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The game’s wide open

The game’s wide open

There is nothing journalists and the viewer love more than a ‘big fight’. A Roger Federer is a great tennis player, but the legend is enhanced because of  his battles with a Rafael Nadal; a Sachin Tendulkar’s true genius was tested in his contests with a Glenn McGrath. What is true of sports is certainly true of  politics. Which is perhaps why political pundits have rushed to predict a Rahul Gandhi versus Narendra Modi battle in 2014 even before the bugle has been sounded for the general elections.
For a news editor, it is a catchy headline and the contrast between the Congress’s dimpled ‘Prince’ and the BJP’s macho ‘Pracharak’ is too striking to be ignored. One a child of privilege, blessed with the most enduring brand name in Indian politics; the other a child of hardship whose father was not even a sarpanch. One who claims to be the legatee of the idea of a Nehruvian India; the other who represents an alternative worldview of Hindutva nationalism. The BJP likes to present the contrast as ‘dynasty versus meritocracy’; the Congress would like to project it as a secular versus communal divide.

Modi is the great communicator; Rahul appears uncomfortable in large public gatherings. One can be a rabble-rouser; the other a polite gent. Modi wears the badge of CEO-style governance as his calling card with panache; the other talks of  reforming ‘systems’ but has no ministerial experience. One is celebrated as an icon for a ‘neo-middle class’; the other claims to represent the aspirations of  a young India beyond the bright lights. Clearly, in a presidential style race, Modi versus Rahul is a delicious prospect, and one which is guaranteed to attract eyeballs.

And yet, the irony is that Modi and Rahul face similar challenges. Both in the first instance are being asked to live down their past. For the past nine years, Rahul has been a bit of a political butterfly, almost flitting in and out of the heat and dust of politics. He is now being asked to prove that he is indeed ready for a long haul, ready to be a 24×7 neta and not a distant, inaccessible figure. Modi too, is being challenged to acknowledge his failure to control the Gujarat violence of 2002. He has tried to recast his image as a growth-oriented chief minister, but the baggage of not having done enough to stop the killings of Muslims in the riots remains a black spot that cannot be erased only through well packaged sadbhavana yatras.  

Both Rahul and Modi are also  change agents within their own party, challenging the existing status quo. In a party notoriously resistant to change, Rahul is attempting to ‘democratise’ the Congress by opening it up to a new, more youthful leadership. Unfortunately, ‘the poison of power’, as he described it, has so deeply coursed through the veins of the Grand Old party that Rahul has found it difficult to translate his good intentions into any radical overhaul of the party structures yet.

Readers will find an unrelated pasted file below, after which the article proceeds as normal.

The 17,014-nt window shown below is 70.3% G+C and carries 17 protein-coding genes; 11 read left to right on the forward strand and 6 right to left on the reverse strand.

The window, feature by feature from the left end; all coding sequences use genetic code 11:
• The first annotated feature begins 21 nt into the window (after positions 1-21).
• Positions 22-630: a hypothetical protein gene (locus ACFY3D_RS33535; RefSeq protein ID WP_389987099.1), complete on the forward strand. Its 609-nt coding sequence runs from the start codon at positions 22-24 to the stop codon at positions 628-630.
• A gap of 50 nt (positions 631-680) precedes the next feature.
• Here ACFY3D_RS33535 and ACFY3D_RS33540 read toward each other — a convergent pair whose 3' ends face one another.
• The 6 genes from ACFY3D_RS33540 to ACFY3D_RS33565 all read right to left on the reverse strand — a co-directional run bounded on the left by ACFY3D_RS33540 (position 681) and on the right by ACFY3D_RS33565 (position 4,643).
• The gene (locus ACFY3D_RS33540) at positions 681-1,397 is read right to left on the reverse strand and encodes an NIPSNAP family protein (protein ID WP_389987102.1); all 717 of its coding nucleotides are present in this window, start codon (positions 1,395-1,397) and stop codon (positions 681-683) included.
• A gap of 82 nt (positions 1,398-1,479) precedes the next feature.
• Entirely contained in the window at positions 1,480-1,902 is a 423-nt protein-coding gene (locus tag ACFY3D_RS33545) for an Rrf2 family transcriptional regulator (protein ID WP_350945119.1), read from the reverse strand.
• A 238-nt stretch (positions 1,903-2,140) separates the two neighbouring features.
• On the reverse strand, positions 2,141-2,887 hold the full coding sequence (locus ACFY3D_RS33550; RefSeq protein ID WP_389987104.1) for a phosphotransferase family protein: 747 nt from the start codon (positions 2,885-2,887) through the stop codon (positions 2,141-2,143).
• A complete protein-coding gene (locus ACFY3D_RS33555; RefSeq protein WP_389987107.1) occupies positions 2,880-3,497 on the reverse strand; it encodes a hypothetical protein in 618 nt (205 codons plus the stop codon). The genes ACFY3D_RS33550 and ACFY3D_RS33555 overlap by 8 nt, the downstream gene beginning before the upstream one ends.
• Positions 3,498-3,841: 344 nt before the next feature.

Modi wants reform from within too. In a party wedded to the notion of  ‘collective leadership’ and which is still controlled by an extra-constitutional RSS, Modi’s individualistic and near-dictatorial style of functioning is looked on with suspicion and even feared by his detractors within the Sangh parivar. In Gujarat, Modi has succeeded in virtually wiping out the traditional Sangh leadership, but to effect a similar transformation in the balance of power between Nagpur and the parliamentary wing of the BJP may prove a shade more difficult.

There are other parallels too. Both Modi and Rahul are leaders in the age of coalition politics, and are now confronted with the prospect of the increasingly shrinking social and geographical bases of the so-called ‘national’ parties. As Rahul found out last year, Uttar Pradesh has moved well beyond any emotional attachment to the Nehru-Gandhi family; the newly assertive caste groups want a large slice of the power cake and are not dependent on old-style patron-client relations. Modi, too, has to live with the reality that in states like Bihar with a large Muslim population, regional satraps like a Nitish Kumar are unwilling to publicly share a platform with him. Modi has at least proved himself as the supreme leader of his home state; Rahul’s vote catching abilities remain largely untested.

Which is also perhaps why the pundits who are pitching the next elections as Rahul versus Modi have got both their maths and chemistry wrong. In a highly competitive and diverse political space, the arithmetic will tell you that the next election will be won by whoever is able to aggregate the maximum number of potential kingmakers — Mayawati, Mulayam, Mamata, Jayalalithaa, Pawar, Naveen Patnaik, Nitish, even a Jagan — under one large tent. The chemistry will convince you that most of these regional players have no fixed loyalties and a number of them will be ready to mix with any combine that gives them a shot at power-sharing.

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What Rahul’s ascent and Modi’s likely emergence can do though is enthuse the rank and file of their respective parties. The Congress party organisation has only one glue that holds it together: The First Family. What to an outsider is evidence of ‘chamchagiri’ is seen by the party worker as the very basis of his existence in the Congress fold. The BJP, too, desperately needs a charismatic face to boost the morale of  its cadres. A Rajnath Singh as party president can only be the result of a desperate compromise formula; only a Modi-like figure can give the BJP a sense of self-belief  that it sorely lacks at the moment.

Rahul versus Modi will, therefore, be a sell-out battle for the Congress and the BJP loyalists. For the rest of India, be prepared for a surprise political grand slam contender.

The views expressed by the author are personal.

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